Prepare for a Corporate Earnings Slowdown With Stocks
Jeffrey Ubben, the head of activist fund ValueAct Capital laid out the case for why he's putting his money in M&A and corporate spending, with the expectation that it will drive future revenue growth, something he expects to become increasingly rare in coming years.
"The scarcity in two to three years is going to be absolute growth," said Ubben during a panel discussion at the IMN Active-Passive Investor Summit in New York. After reckless corporate M&A and spending habits in the early 2000s, "investors are on the other end of the spectrum. They are afraid of capital expenditure, research & development; they just want more buybacks."
Speaking in between activists who profited from recent divestitures by Barnes & Noble(BKS) and AOL(AOL) and legendary activist Carl Icahn, Ubben presented Adobe(ADBE) as a tech turnaround that's poised to see top and bottom line earnings grow in coming years, pulling it from a perceived status as an underperforming PC-based Silicon Valley dinosaur.
Ubben, who holds billion dollar investments in Adobe, Motorola Solutions(MSI) and Valeant Pharmaceuticals(VRX) among a portfolio of 14 stock positions with a value of roughly $7.5 billion, according to Bloomberg data, also told conference attendees to consider oil services giant Halliburton and commercial real estate manager CBRE(CBG) as other turnaround stories to watch for.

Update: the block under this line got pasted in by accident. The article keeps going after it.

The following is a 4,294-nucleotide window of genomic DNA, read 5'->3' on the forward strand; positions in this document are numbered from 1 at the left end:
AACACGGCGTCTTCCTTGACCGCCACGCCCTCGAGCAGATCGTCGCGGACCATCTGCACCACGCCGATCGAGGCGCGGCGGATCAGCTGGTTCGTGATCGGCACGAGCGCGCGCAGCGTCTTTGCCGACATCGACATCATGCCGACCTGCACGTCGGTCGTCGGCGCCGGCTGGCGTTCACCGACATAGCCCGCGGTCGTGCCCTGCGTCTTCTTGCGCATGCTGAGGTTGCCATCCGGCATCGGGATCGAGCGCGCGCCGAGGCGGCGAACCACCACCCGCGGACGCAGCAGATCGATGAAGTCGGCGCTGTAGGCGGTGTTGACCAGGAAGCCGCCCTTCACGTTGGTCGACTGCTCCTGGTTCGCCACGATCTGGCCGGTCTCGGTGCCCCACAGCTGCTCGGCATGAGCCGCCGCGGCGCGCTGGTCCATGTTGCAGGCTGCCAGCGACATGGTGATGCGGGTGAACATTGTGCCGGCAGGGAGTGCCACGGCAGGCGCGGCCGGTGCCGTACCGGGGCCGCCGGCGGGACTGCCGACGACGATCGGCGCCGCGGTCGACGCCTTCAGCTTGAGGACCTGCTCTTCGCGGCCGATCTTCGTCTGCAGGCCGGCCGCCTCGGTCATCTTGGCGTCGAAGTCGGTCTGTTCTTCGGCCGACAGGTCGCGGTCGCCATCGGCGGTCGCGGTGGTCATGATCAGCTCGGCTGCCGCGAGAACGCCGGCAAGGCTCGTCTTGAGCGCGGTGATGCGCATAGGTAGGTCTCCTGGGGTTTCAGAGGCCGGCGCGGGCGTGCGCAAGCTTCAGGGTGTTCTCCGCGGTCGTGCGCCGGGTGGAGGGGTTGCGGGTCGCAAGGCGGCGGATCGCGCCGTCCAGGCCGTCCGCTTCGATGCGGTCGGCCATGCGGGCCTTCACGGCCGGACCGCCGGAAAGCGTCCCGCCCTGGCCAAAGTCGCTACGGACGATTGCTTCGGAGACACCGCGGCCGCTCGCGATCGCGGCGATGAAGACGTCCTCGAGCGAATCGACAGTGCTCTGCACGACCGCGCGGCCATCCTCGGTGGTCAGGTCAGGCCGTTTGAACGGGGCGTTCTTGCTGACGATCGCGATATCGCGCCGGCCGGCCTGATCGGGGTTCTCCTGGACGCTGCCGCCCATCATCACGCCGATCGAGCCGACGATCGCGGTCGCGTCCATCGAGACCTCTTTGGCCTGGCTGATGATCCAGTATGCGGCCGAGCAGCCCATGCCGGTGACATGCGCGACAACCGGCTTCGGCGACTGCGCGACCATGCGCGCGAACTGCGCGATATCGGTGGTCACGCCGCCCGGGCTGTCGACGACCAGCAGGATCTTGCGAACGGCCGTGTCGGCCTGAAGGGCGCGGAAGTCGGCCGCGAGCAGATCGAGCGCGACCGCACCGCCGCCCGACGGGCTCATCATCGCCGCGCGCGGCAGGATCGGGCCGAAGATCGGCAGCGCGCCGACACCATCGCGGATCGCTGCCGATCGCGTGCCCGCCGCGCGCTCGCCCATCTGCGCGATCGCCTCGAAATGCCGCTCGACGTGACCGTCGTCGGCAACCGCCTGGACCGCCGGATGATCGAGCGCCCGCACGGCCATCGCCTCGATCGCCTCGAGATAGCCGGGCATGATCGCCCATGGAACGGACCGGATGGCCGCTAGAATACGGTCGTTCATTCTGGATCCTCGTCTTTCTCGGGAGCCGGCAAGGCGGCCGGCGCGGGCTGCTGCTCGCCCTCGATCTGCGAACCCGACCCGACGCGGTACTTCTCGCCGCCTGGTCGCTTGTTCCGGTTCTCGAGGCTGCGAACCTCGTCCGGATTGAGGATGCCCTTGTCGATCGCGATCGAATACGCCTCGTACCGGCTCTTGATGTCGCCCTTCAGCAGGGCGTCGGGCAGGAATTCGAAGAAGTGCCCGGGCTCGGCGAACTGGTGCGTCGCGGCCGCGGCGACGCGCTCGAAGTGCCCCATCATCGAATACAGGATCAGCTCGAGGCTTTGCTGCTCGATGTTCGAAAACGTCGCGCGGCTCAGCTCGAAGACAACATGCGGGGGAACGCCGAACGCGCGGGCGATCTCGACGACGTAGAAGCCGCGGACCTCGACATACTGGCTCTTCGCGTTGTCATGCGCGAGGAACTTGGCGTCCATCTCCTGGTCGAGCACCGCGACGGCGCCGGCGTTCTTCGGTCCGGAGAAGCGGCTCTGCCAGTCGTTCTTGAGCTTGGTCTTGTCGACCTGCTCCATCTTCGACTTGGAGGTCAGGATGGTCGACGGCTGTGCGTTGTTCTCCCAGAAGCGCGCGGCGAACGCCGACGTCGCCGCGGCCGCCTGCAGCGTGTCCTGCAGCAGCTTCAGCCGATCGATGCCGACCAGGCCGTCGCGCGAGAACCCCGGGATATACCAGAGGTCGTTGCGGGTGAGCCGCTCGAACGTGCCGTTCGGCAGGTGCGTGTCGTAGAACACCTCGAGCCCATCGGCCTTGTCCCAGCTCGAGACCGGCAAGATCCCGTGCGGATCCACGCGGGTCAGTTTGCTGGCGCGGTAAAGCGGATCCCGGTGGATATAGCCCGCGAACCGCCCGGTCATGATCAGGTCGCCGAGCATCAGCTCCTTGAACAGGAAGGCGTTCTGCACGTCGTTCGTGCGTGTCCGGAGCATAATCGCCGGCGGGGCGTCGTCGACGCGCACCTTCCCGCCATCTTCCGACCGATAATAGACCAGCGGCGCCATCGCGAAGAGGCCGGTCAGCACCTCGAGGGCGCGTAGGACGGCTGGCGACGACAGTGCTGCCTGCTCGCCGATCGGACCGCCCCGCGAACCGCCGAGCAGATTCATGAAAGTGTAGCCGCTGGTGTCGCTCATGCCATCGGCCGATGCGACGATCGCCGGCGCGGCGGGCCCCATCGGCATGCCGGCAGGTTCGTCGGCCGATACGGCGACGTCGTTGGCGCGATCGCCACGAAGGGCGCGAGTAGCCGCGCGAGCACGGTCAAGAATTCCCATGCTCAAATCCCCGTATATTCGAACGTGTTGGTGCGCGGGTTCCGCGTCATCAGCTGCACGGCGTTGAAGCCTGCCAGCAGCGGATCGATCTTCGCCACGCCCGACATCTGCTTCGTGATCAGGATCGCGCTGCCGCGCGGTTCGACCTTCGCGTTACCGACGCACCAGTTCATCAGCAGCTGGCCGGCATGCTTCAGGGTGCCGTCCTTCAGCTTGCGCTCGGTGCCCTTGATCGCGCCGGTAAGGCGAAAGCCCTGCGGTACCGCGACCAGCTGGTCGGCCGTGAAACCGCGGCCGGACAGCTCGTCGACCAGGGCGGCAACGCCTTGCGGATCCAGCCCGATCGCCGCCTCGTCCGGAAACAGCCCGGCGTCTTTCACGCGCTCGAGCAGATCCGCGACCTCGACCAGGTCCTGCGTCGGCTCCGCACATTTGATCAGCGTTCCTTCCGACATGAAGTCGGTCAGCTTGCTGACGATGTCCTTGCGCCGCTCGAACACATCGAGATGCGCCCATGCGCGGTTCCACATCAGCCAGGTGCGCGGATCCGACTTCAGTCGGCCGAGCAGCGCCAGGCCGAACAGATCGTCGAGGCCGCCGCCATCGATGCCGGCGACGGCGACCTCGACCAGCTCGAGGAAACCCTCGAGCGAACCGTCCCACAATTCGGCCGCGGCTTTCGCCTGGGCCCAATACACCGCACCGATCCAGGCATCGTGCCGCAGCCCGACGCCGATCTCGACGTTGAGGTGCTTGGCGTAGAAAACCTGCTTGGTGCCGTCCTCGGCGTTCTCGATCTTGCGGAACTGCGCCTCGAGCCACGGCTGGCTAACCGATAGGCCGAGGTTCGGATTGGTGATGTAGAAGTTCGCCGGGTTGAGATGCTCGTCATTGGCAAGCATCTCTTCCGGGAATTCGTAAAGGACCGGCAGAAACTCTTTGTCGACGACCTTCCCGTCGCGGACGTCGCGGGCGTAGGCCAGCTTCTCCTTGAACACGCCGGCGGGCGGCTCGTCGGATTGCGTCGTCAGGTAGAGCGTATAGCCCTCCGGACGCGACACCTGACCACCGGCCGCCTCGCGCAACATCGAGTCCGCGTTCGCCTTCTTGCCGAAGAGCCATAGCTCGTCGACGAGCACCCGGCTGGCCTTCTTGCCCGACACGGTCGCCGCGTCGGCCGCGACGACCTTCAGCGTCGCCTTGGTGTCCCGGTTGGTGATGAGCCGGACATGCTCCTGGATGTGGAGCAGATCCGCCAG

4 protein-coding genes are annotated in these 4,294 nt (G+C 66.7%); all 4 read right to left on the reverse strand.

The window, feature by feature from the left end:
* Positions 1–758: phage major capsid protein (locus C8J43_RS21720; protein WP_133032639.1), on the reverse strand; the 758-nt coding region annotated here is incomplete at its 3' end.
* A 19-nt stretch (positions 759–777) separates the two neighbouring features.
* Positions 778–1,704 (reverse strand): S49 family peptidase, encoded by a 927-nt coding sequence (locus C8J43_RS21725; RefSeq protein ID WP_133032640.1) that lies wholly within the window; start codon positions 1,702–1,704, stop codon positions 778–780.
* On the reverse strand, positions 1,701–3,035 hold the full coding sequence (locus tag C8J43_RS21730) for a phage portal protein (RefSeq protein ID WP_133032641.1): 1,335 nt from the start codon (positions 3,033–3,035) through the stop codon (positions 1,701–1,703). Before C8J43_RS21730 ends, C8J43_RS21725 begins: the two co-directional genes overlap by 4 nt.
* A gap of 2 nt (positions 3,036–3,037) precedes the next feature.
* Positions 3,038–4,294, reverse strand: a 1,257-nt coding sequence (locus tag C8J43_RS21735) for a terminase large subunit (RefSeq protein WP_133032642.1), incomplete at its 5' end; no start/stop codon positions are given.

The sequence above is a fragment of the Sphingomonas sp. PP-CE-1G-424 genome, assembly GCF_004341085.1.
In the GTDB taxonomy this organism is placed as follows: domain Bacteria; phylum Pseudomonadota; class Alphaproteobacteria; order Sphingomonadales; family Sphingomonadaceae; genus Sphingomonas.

Taken together, the tone in comments from Bianco of Deutsche Bank and Ubben of ValueAct may give good reason for investors to seek out turnaround stocks and companies with favorable trends that may help them outperform a general earnings growth slowdown.
Already, in spite of widespread beats, earnings season is beginning to trend negatively, notes Bespoke Investment Group in a May 3 Web post. Over the first ten days of earnings season, the percentage of companies beating earnings estimates remained at near 10-year highs above 70%, but in past two weeks, the beat rate has declined to 64%, not far above a historical average of 62%. Watch to see if the trend continues, cautions Bespoke.
Investors looking for sectors that will sustain 10% to 15% growth should consider technology and industrials, according to Bianco of Deutche Bank. "Tech and Industrials should still deliver 10-15% EPS growth but the recent outsized growth contribution from certain companies in these sectors should become less dramatic," he adds.